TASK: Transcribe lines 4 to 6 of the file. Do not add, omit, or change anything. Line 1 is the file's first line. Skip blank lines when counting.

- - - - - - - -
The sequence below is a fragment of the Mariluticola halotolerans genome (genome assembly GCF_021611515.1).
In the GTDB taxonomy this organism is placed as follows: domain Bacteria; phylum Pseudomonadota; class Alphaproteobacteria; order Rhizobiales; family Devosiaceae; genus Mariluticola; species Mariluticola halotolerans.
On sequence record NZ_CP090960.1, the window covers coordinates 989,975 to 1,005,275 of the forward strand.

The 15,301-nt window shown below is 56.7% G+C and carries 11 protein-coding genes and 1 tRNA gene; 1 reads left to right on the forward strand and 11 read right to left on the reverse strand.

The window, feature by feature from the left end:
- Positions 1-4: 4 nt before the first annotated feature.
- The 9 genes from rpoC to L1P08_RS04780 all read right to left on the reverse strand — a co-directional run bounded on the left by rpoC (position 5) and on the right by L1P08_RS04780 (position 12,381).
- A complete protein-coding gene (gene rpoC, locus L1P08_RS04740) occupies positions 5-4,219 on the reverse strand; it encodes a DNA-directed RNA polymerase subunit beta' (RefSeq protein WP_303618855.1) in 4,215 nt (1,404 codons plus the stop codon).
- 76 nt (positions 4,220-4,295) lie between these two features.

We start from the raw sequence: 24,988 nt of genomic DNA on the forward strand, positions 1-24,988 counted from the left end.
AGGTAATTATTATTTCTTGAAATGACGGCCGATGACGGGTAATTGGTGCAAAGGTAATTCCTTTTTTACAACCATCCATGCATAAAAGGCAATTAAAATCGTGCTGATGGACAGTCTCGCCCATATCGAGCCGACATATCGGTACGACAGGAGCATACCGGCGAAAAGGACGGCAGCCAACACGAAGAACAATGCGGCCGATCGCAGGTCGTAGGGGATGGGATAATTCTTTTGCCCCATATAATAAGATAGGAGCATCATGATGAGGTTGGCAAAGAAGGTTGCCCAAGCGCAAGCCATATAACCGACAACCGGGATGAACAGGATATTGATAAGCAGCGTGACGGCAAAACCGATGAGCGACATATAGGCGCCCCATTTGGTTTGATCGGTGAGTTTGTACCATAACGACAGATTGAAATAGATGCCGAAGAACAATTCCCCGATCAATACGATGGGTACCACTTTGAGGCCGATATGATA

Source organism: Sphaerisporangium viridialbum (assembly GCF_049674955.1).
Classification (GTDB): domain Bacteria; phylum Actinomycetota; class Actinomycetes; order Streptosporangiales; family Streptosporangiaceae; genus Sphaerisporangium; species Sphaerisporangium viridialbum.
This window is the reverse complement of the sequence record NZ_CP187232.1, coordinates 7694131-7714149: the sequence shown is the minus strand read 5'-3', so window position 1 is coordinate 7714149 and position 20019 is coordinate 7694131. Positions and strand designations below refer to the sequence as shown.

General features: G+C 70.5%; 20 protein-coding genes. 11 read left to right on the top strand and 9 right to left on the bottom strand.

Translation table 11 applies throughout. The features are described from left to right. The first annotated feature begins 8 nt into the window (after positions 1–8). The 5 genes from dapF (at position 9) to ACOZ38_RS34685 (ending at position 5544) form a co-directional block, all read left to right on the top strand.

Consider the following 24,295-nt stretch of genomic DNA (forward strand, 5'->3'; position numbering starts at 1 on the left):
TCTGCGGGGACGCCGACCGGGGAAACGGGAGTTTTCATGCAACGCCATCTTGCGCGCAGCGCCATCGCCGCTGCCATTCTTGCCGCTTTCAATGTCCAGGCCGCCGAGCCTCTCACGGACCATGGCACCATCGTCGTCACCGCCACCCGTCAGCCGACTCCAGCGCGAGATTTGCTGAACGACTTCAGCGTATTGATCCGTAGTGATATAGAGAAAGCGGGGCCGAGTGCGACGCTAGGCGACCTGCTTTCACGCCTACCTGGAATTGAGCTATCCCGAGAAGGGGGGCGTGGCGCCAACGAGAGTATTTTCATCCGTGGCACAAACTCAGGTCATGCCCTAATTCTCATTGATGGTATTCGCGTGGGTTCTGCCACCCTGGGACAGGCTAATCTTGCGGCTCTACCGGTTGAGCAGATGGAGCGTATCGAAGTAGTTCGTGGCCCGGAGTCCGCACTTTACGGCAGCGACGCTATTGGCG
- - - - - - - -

The 15,301-nt window shown below is 56.7% G+C and carries 11 protein-coding genes and 1 tRNA gene; 1 reads left to right on the forward strand and 11 read right to left on the reverse strand.

The window, feature by feature from the left end:
- Positions 1-4: 4 nt before the first annotated feature.